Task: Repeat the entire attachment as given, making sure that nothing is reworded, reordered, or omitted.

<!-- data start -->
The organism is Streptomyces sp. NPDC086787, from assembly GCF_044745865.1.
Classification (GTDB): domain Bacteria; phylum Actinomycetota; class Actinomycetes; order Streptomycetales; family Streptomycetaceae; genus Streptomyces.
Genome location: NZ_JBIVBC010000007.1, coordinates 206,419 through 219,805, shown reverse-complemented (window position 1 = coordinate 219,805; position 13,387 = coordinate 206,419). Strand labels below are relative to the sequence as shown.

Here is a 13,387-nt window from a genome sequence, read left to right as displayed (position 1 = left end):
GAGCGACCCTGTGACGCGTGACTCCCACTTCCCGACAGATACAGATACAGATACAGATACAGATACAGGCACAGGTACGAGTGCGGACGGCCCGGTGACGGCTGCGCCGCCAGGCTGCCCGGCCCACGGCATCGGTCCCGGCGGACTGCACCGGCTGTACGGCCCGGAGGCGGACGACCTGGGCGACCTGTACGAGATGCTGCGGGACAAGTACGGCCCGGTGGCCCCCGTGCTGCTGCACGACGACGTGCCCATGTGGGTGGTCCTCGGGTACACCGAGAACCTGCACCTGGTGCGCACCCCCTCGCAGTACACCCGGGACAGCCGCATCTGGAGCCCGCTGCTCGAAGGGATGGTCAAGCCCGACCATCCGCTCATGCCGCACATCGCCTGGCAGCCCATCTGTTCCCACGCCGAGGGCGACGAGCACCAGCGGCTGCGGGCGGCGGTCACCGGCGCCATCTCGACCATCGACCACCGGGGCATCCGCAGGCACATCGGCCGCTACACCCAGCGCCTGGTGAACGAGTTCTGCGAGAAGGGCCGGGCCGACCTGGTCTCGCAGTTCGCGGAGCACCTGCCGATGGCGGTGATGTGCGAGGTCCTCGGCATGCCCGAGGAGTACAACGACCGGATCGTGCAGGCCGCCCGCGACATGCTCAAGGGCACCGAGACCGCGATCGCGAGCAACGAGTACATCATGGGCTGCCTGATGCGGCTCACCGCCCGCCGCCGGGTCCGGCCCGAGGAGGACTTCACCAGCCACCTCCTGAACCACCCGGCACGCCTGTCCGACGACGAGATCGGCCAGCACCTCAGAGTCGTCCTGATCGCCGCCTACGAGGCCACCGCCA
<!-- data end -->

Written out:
The organism is Streptomyces sp. NPDC086787, from assembly GCF_044745865.1.
Classification (GTDB): domain Bacteria; phylum Actinomycetota; class Actinomycetes; order Streptomycetales; family Streptomycetaceae; genus Streptomyces.
Genome location: NZ_JBIVBC010000007.1, coordinates 206,419 through 219,805, shown reverse-complemented (window position 1 = coordinate 219,805; position 13,387 = coordinate 206,419). Strand labels below are relative to the sequence as shown.

Here is a 13,387-nt window from a genome sequence, read left to right as displayed (position 1 = left end):
GAGCGACCCTGTGACGCGTGACTCCCACTTCCCGACAGATACAGATACAGATACAGATACAGATACAGGCACAGGTACGAGTGCGGACGGCCCGGTGACGGCTGCGCCGCCAGGCTGCCCGGCCCACGGCATCGGTCCCGGCGGACTGCACCGGCTGTACGGCCCGGAGGCGGACGACCTGGGCGACCTGTACGAGATGCTGCGGGACAAGTACGGCCCGGTGGCCCCCGTGCTGCTGCACGACGACGTGCCCATGTGGGTGGTCCTCGGGTACACCGAGAACCTGCACCTGGTGCGCACCCCCTCGCAGTACACCCGGGACAGCCGCATCTGGAGCCCGCTGCTCGAAGGGATGGTCAAGCCCGACCATCCGCTCATGCCGCACATCGCCTGGCAGCCCATCTGTTCCCACGCCGAGGGCGACGAGCACCAGCGGCTGCGGGCGGCGGTCACCGGCGCCATCTCGACCATCGACCACCGGGGCATCCGCAGGCACATCGGCCGCTACACCCAGCGCCTGGTGAACGAGTTCTGCGAGAAGGGCCGGGCCGACCTGGTCTCGCAGTTCGCGGAGCACCTGCCGATGGCGGTGATGTGCGAGGTCCTCGGCATGCCCGAGGAGTACAACGACCGGATCGTGCAGGCCGCCCGCGACATGCTCAAGGGCACCGAGACCGCGATCGCGAGCAACGAGTACATCATGGGCTGCCTGATGCGGCTCACCGCCCGCCGCCGGGTCCGGCCCGAGGAGGACTTCACCAGCCACCTCCTGAACCACCCGGCACGCCTGTCCGACGACGAGATCGGCCAGCACCTCAGAGTCGTCCTGATCGCCGCCTACGAGGCCACCGCCA